EU rules do not prohibit the Hungarian government from ordering the Chinese Sinopharm coronavirus vaccine, the European Commission representation in Hungary said in a press statement.
Hungary’s government has “practically” reached a deal with China’s Sinopharm to buy its coronavirus vaccine, the government said on Thursday. The government also passed a decree on Thursday allowing it to start procurements outside the EU’s centralised scheme.
This can be seen as the country’s latest move to break away from Brussels as it tries to speed up inoculations in order to lift curbs on the economy.
EU countries agreed to jointly procure vaccines from six manufacturers – AstraZeneca, Sanofi-GSK, Janssen, BioNtech-Pfizer, CureVac and Moderna – with the Commission in the negotiating seat, which means no country can negotiate separately with these six companies.
However, there is nothing to prevent a member state from negotiating separately with vaccine manufacturers not covered by the joint procurement programme and, where appropriate, issuing a temporary, emergency authorisation for the use of such a vaccine under its own responsibility, the EU executive has said according to hvg.hu.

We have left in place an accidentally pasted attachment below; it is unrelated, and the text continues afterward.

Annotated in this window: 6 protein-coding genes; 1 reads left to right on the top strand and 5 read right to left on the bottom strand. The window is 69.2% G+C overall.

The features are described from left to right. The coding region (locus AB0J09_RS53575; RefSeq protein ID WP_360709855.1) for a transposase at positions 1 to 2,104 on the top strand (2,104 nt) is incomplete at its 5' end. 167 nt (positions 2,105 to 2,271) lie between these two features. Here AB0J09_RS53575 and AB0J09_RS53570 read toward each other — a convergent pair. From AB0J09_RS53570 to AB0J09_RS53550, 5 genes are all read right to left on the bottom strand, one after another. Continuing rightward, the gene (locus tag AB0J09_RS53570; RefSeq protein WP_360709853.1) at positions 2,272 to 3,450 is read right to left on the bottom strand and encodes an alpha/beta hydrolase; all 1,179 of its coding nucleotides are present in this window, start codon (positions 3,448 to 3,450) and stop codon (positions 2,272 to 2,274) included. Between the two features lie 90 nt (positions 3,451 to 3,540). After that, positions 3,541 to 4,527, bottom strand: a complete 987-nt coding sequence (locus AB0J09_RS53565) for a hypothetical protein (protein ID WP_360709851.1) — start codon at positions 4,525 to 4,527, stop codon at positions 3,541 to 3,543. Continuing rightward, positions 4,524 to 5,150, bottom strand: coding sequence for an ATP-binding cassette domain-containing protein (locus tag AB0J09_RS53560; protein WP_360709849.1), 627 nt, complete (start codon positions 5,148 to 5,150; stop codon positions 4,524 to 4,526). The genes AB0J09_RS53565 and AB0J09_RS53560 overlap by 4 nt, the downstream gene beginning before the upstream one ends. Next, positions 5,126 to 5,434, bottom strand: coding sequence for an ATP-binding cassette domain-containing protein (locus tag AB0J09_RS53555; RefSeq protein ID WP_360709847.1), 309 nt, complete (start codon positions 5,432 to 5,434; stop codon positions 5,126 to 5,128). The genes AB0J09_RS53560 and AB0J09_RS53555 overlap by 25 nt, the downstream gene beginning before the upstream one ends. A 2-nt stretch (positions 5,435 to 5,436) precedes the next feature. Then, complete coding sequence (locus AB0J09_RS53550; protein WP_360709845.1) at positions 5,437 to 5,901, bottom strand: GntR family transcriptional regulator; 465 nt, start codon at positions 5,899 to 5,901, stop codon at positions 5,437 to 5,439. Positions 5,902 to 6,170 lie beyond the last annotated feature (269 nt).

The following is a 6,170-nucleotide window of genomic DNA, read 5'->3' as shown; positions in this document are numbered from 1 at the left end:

However, Hungary’s move makes things complicated when it comes to the planned vaccination certificates.
It’s not yet clear if the certificate of those Hungarians who got vaccinated with the Chinese vaccine will be recognised in other EU countries.
EURACTIV was informed that work is ongoing in the European Commission to present guidelines regarding vaccination certificates soon and particularly, their “interoperability” so that they can be used and recognised across the bloc.
(Vlagyiszlav Makszimov | EURACTIV.com)